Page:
Turn­ing page for kids over­seas

Matamata Chronicle - - Your Local News - REXINE HAWES

Your un­wanted chil­dren’s books could make a dif­fer­ence to stu­dents in Pak­istan and other de­vel­op­ing coun­tries.

A book drive is the first in­ter­na­tional project for the new­ly­formed Mata­mata Col­lege In­ter­act club.

In­ter­act (In­ter­na­tional Ac­tion) is spon­sored by Mata­mata Ro­tary aimed at stu­dents aged 12-18.

Mata­mata Col­lege stu­dents Pa­trick Roskam and Brooke Dun­bar are co-pres­i­dents, in the group which has 12 ac­tive mem­bers.

It is over­seen by mem­bers of Mata­mata Ro­tary, in­clud­ing im­me­di­ate past pres­i­dent Michelle Tan­ner, who at­tracted the at­ten­tion of the two se­niors at a talk she gave at the col­lege.

Brooke says she saw the po­ten­tial it could have in the world and in­stantly wanted to be in­volved.

‘‘I want to be part of a group that aims to make a dif­fer­ence.

‘‘I want to make an im­pact but it’s hard when you aren’t in a group.

‘‘It’s (the book drive) an easy thing to start, but will make a big im­pact.

‘‘Every­one has books, I know I have ones that I will never use again.’’

They are seek­ing the gen­eros­ity of the com­mu­nity to do­nate read­ing books, jour­nals and text books.

The book drive idea is part of a global wide Ro­tary project to help build and de­velop a lit­er­acy cen­tre in Jhang, near La­hore, Pak­istan.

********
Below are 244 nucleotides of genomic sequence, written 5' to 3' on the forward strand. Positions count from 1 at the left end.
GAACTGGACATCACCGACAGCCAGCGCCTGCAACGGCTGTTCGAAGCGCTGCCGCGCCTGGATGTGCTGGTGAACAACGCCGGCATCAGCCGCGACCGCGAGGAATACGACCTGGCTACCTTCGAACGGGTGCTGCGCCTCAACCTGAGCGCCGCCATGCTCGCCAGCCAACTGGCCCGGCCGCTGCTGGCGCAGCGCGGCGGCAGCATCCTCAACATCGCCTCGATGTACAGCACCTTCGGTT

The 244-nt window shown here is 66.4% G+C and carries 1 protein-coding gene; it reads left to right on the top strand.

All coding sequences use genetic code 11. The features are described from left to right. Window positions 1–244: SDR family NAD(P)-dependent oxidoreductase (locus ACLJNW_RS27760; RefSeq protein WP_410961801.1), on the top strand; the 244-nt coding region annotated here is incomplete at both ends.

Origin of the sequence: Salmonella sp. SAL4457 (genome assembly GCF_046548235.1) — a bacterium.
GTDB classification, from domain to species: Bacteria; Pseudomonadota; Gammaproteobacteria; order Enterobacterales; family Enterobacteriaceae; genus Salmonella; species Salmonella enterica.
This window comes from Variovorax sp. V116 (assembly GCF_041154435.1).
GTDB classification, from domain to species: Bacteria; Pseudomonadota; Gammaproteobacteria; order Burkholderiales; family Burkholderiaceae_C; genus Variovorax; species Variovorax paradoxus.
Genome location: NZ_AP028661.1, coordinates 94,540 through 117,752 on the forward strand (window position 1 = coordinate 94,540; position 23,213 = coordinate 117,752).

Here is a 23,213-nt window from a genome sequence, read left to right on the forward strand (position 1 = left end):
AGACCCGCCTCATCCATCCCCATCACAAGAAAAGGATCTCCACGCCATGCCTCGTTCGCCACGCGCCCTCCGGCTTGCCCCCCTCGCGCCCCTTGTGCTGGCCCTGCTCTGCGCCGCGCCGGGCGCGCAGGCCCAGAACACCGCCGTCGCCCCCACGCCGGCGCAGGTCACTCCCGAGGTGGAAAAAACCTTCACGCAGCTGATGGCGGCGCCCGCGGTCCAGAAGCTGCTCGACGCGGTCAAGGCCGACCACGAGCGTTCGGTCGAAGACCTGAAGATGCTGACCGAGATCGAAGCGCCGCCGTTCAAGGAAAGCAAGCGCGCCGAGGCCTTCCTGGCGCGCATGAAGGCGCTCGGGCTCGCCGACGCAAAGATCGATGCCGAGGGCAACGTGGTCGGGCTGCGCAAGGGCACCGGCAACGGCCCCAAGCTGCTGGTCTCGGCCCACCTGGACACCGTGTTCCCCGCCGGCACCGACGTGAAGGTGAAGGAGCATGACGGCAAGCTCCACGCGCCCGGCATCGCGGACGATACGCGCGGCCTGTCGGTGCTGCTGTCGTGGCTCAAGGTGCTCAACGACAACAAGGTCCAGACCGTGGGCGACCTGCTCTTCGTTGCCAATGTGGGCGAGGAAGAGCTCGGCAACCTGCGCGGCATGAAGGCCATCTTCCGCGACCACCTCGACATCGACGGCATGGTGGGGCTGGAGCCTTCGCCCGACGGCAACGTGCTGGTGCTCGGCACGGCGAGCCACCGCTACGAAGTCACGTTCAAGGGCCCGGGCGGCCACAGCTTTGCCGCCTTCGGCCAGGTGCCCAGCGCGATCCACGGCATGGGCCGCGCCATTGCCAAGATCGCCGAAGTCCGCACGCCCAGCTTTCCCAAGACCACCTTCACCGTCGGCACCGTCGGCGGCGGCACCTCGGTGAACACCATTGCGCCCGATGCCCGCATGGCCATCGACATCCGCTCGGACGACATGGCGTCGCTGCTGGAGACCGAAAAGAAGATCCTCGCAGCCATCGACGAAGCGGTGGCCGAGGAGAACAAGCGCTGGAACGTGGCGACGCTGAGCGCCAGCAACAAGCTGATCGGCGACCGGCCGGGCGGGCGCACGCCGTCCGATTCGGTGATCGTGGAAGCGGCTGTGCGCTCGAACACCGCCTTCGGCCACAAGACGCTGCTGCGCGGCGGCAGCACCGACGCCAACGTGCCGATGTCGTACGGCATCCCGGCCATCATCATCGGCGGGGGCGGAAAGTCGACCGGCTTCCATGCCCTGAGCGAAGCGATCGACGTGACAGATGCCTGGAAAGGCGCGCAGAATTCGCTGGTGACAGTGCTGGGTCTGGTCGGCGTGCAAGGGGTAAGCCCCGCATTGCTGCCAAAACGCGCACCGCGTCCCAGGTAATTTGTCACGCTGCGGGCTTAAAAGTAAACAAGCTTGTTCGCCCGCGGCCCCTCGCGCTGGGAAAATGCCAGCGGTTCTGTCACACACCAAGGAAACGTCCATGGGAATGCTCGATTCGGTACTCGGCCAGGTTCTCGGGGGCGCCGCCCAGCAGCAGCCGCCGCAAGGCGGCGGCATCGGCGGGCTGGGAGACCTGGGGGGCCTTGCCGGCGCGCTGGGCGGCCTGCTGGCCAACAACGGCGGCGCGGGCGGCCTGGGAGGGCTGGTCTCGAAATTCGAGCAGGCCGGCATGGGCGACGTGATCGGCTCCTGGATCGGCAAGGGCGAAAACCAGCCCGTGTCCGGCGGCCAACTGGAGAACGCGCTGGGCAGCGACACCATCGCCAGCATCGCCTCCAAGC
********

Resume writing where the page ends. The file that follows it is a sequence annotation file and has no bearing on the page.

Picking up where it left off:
Mata­mata Ro­tar­ian’s part­nered with with other clubs in Dehli and San Deigo - along with in­de­pen­dent fi­nan­cial con­trib­u­tors.

Tan­ner vis­ited the school, which is un­der de­vel­op­ment, in 2014.

It has 171 stu­dents of vary­ing ages, with lit­er­acy lev­els of 10-11-year-olds.

At that stage it had two class­rooms, with a cov­ered area out­side. The stu­dents sat on mats and worked from slates.

She said she saw one book, which the stu­dents were very proud to have.

‘‘That was my mo­ti­va­tion,’’ she said of Mata­mata’s com­mit­ment to the project when she was pres­i­dent from 2016-2017.

Tan­ner will re­turn to the school in Oc­to­ber once it’s com­plete with a com­puter lab­o­ra­tory, li­brary and re­sources. She hopes to take some of the do­nated books with her to present to the stu­dents.

‘‘Now is the time to col­lect scion wood, the bit that is grafted onto the root­stock.

‘‘This needs to be col­lected in the dead of win­ter, la­belled and stored.’’

The project has gen­er­ated sup­port from The Mata­mata Col­lege Hor­ti­cul­tural De­part­ment and the Mata­mata com­mu­nity.

If any­one has a tree and wants to be in­volved, please con­tact Ben Troughton, who will ar­range for some­one to col­lect a graft.

Email him at kaimaiviews@gmail.com or (07) 888 7111.

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